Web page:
Alan and Ginny were sitting on the front deck enjoying after dinner coffee. It was such a balmy summer evening, and they loved sitting there looking at the lights of the city below. This was a tradition of theirs, enjoying wind-down time after a busy day, and sharing the day’s experiences.
They heard sirens, and assumed it was yet another small brush fire. In this dry year everything was tinder, and fire personnel were on high alert. Since they couldn’t see any red lights from their vantage point, they weren’t concerned.
As they finished their coffee and started into the house, Alan said, “Ginny, I think I smell smoke.” “Yes, I think I do too, “ said Ginny. “Why don’t we take a walk and see if there’s anything going on?”
Alan leashed the dog, Biddy, and they walked around the corner of the house. Suddenly they knew why they hadn’t seen any fire equipment from where they were sitting. The whole mountain behind the house was ablaze, and there were red lights everywhere.
Ginny could taste the fear. They had dealt with forest fires on their mountain before, but nothing like this. As they rushed down the driveway for a better view, a sheriff’s car was coming up the street with loudspeakers telling everyone they must evacuate at once.
Ginny and Alan had done this before, and they were prepared to leave quickly. He grabbed the metal box with important papers and family photos, and she took medications and a change of clothing for each of them. As they loaded things into the car, they could sense the fear their old dog was experiencing. She was trembling, and they had a hard time getting her into the car.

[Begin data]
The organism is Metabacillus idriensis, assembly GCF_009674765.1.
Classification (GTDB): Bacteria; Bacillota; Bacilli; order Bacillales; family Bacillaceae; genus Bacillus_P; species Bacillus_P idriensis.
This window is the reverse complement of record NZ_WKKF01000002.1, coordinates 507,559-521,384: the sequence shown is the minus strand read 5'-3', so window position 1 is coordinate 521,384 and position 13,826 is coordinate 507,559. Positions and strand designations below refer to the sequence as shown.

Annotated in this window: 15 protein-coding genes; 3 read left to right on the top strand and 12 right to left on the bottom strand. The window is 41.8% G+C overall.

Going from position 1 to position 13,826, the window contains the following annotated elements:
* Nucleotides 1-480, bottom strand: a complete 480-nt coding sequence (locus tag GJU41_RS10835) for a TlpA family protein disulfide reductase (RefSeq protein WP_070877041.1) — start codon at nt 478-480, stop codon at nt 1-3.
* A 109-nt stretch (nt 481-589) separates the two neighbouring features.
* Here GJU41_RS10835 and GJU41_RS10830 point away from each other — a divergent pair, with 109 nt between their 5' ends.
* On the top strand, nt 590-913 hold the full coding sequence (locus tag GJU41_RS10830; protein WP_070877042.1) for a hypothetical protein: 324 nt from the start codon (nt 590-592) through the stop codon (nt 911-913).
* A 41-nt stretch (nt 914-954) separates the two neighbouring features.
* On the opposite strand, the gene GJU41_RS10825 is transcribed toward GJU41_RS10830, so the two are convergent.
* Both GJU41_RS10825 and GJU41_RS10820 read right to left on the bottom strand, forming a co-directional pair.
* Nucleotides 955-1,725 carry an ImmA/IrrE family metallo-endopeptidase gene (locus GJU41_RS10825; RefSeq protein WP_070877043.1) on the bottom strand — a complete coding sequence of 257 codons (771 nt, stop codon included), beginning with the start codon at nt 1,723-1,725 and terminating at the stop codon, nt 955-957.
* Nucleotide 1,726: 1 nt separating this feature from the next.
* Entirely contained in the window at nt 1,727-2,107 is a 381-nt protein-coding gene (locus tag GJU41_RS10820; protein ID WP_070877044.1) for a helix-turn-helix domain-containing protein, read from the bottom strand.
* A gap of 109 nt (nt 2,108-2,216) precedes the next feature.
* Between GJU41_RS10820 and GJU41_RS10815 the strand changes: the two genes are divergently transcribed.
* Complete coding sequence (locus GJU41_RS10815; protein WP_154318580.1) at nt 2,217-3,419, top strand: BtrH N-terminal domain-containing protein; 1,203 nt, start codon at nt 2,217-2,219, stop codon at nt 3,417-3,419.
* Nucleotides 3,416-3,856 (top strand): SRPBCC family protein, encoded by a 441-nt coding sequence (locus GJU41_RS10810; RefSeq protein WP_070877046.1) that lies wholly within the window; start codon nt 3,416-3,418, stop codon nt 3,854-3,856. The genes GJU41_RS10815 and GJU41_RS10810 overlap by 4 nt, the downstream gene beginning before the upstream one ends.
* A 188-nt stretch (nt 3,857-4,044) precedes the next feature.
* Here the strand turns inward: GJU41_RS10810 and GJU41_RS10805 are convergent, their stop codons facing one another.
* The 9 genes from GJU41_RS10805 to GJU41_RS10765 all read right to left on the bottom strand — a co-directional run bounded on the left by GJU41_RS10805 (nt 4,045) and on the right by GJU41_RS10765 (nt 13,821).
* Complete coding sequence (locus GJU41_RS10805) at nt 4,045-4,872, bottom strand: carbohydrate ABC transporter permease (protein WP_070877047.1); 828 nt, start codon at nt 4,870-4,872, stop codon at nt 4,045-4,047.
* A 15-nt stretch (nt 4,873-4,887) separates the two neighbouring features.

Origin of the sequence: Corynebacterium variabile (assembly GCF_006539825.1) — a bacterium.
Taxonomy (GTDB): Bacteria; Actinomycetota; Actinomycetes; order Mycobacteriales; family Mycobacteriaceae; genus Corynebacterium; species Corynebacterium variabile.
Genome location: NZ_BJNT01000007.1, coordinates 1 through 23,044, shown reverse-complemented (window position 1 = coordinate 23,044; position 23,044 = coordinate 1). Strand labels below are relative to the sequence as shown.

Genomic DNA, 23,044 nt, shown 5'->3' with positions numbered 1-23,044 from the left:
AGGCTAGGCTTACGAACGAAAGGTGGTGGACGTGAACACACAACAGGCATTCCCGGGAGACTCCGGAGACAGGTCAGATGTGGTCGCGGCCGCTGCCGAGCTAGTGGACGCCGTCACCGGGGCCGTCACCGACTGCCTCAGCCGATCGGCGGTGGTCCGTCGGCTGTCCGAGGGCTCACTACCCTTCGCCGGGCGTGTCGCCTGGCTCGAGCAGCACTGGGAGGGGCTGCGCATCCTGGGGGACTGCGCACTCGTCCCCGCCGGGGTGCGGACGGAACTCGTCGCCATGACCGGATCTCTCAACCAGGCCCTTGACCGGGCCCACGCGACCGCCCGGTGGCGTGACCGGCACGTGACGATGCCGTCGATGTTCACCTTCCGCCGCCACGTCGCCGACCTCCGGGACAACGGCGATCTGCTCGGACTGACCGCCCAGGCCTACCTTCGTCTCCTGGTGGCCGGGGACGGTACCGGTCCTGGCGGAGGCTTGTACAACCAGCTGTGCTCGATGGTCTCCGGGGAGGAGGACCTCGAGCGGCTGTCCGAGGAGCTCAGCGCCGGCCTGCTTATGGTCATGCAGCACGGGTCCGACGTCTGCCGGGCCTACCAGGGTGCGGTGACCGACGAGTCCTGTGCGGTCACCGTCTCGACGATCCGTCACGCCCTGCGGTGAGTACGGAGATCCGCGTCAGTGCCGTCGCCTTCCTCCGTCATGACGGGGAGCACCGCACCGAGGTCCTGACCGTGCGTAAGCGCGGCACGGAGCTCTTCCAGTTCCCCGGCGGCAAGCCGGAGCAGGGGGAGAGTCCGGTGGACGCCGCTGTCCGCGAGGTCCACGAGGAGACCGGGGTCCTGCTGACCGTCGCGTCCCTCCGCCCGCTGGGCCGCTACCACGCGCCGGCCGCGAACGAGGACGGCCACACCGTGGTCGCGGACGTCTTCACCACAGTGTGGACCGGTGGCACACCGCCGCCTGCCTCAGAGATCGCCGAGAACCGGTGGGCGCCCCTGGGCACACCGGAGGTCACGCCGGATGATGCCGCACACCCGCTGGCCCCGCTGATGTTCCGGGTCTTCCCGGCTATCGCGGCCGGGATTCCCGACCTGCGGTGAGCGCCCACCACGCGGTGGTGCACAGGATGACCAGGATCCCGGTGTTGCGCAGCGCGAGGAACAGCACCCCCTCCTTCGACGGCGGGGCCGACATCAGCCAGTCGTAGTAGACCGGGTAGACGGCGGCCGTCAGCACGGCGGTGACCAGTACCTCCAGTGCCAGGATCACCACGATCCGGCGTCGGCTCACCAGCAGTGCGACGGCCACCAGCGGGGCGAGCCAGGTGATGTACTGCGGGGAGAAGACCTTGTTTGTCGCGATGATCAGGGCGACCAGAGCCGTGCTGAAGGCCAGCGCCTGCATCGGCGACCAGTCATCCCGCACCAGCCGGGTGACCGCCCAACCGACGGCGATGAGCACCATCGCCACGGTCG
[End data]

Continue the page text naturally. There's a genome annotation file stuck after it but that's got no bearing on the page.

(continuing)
Ginny said, “Alan, I forgot to bring any food for Biddy, I’ll be right back.” She ran back into the house and grabbed the bag of dog food. Since she thought they might be gone for a while, she decided to make another pass through the house to make sure everything was turned off and locked up.
Coming out the back door, Ginny could feel ash blowing on her face. Jumping into the car, she said, “I had no idea it was that close. I hope we can get out through the main gate.” “I hope so, too,” Alan said. “This looks pretty bad.”
As they made their way down the hill toward the gate, they were met by security personnel, telling them they were going to have to use the emergency exit and drive down through the field. “I hope that road has been graded,” said Alan. “The last time I walked down there it was nearly impassable from that last hard rain we had.”
It took nearly an hour to make the trip, along with all their neighbors, but they finally reached the safety of the highway. There was a big supermarket about half a mile away, and they headed there, knowing they would be able to see the fire from there.
As they watched, they assumed nothing could survive this terrible fire. The whole mountainside was an inferno, and there was nothing they could do but look on.
Ginny and Alan, along with several of their neighbors, spent most of the night in the parking lot of the market. It was near dawn when a sheriff drove up and approached the waiting group. “Your homes are safe,” he said. “The fire crews managed to keep the fires from any structures, but they did burn right up to the edge of your patios. You can go home now, but keep your eyes open for any smoldering hotspots. Fire crews will be on the scene until they’re sure it’s totally out.”